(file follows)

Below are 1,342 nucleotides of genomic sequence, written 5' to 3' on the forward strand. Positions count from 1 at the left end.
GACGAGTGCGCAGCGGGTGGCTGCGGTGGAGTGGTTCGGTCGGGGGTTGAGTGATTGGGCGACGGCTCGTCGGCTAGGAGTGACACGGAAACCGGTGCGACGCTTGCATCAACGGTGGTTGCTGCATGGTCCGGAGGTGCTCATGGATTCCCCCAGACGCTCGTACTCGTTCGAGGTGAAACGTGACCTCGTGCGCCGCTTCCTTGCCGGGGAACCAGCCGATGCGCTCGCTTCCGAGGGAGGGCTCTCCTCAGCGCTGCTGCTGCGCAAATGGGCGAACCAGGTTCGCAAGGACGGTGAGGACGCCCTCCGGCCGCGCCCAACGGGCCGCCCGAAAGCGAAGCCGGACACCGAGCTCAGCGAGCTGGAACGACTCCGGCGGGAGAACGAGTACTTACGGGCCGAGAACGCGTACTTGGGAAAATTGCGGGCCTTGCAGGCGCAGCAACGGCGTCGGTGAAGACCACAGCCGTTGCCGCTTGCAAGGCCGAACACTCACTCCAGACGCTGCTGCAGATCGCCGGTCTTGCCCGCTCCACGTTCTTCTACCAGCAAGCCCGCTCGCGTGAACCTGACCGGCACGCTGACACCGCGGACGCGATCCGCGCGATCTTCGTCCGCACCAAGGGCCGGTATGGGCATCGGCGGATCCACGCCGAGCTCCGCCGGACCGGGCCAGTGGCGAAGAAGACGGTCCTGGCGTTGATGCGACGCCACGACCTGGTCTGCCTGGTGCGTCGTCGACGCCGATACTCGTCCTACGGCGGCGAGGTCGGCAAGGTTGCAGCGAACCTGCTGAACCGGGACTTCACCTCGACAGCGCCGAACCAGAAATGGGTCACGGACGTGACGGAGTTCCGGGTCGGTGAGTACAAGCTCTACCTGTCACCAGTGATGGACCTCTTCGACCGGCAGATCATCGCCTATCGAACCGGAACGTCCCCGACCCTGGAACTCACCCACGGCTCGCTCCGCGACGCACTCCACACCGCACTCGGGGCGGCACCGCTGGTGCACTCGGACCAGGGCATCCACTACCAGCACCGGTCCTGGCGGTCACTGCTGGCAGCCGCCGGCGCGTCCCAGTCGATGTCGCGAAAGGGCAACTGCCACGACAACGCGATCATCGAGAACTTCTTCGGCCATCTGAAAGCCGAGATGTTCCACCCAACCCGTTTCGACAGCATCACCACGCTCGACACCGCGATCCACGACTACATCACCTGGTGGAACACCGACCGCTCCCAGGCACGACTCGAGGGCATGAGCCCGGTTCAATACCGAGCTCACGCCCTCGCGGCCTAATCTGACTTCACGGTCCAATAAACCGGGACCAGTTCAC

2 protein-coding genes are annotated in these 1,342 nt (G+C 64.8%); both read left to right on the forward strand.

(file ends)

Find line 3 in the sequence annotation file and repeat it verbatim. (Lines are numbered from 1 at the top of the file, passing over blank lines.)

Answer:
2 protein-coding genes are annotated in these 1,342 nt (G+C 64.8%); both read left to right on the forward strand.